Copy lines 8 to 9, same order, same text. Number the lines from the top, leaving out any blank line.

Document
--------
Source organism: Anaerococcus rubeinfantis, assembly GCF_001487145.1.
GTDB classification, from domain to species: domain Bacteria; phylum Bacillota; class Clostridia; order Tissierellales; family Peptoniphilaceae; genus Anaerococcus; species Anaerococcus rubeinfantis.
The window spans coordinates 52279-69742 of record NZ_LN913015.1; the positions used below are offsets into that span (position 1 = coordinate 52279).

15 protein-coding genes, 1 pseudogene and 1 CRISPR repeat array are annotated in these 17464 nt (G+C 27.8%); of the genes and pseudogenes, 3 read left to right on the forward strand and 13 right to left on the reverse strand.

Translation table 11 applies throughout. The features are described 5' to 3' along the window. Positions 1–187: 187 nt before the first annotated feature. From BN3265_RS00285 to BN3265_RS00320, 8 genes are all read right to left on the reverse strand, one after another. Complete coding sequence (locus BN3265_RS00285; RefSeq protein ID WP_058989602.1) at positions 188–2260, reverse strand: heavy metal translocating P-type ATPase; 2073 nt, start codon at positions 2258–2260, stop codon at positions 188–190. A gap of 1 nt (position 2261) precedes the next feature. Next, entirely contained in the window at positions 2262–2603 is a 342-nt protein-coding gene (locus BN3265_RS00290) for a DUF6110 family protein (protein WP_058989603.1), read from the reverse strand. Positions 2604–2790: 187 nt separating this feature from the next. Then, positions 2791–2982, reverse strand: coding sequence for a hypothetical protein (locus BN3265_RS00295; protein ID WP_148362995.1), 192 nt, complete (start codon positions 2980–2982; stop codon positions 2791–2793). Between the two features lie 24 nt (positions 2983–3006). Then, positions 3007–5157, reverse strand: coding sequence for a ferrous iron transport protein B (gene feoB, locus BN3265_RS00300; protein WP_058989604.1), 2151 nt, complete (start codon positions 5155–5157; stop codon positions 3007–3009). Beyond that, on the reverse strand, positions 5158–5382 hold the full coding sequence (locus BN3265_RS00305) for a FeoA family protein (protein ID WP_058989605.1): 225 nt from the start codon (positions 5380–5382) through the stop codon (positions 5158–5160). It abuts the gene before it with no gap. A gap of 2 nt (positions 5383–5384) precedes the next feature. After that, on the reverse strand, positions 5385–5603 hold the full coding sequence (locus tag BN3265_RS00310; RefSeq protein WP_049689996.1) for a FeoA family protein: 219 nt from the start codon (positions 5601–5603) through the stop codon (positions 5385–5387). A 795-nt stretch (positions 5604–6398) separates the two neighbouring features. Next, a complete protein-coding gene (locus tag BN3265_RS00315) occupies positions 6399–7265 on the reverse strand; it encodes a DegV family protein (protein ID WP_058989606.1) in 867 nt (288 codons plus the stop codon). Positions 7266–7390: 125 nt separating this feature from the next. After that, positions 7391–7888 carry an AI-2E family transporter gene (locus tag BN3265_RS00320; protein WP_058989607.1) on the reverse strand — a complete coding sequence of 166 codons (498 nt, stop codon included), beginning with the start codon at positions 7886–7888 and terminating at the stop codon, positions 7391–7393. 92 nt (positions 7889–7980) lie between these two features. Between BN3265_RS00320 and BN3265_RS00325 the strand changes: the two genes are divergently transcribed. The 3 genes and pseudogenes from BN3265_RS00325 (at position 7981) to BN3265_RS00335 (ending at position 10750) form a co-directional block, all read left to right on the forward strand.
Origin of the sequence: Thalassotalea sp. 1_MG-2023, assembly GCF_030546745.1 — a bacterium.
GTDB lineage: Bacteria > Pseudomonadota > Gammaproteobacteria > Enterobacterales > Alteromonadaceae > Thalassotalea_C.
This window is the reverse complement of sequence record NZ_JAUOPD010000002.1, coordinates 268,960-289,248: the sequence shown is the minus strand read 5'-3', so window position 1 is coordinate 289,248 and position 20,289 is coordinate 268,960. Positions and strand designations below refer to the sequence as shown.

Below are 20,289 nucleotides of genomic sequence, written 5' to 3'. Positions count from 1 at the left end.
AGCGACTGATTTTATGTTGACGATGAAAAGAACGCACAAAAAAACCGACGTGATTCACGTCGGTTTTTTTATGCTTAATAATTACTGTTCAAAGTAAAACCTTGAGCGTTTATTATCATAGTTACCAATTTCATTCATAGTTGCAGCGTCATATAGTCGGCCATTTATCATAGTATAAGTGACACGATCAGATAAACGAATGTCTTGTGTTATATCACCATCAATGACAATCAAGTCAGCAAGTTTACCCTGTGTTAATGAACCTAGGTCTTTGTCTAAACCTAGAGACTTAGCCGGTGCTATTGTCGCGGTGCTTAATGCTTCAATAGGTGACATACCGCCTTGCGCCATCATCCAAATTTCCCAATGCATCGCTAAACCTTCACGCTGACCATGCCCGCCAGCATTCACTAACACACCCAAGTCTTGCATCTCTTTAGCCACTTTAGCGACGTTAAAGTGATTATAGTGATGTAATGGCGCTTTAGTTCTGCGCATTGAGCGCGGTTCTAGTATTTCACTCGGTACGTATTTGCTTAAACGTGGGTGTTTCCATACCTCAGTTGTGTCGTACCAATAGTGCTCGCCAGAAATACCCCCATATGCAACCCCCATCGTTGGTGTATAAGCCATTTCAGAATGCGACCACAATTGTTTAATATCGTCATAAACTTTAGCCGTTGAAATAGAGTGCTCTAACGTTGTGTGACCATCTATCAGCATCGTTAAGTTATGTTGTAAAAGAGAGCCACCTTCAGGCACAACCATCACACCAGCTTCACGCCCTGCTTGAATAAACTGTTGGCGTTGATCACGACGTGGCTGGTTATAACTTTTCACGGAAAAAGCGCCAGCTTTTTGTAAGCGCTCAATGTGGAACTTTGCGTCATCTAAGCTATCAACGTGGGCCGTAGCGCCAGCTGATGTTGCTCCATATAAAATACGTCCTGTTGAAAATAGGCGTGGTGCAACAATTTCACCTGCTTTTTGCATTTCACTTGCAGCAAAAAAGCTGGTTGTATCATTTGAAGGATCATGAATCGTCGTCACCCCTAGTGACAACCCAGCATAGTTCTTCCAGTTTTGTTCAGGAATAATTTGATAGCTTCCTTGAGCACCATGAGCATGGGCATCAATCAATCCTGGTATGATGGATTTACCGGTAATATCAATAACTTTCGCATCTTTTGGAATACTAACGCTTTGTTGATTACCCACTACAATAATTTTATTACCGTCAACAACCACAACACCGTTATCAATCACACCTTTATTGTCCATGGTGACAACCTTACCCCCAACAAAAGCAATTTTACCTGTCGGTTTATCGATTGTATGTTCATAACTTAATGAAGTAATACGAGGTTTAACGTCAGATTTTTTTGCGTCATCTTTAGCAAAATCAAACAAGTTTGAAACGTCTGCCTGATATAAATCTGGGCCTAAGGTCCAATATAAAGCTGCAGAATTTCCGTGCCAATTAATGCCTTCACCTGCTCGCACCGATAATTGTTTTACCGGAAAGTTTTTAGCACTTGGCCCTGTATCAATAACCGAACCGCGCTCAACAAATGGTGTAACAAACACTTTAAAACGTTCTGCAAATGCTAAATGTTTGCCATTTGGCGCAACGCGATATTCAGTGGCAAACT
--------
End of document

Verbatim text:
This window is the reverse complement of sequence record NZ_JAUOPD010000002.1, coordinates 268,960-289,248: the sequence shown is the minus strand read 5'-3', so window position 1 is coordinate 289,248 and position 20,289 is coordinate 268,960. Positions and strand designations below refer to the sequence as shown.

Below are 20,289 nucleotides of genomic sequence, written 5' to 3'. Positions count from 1 at the left end.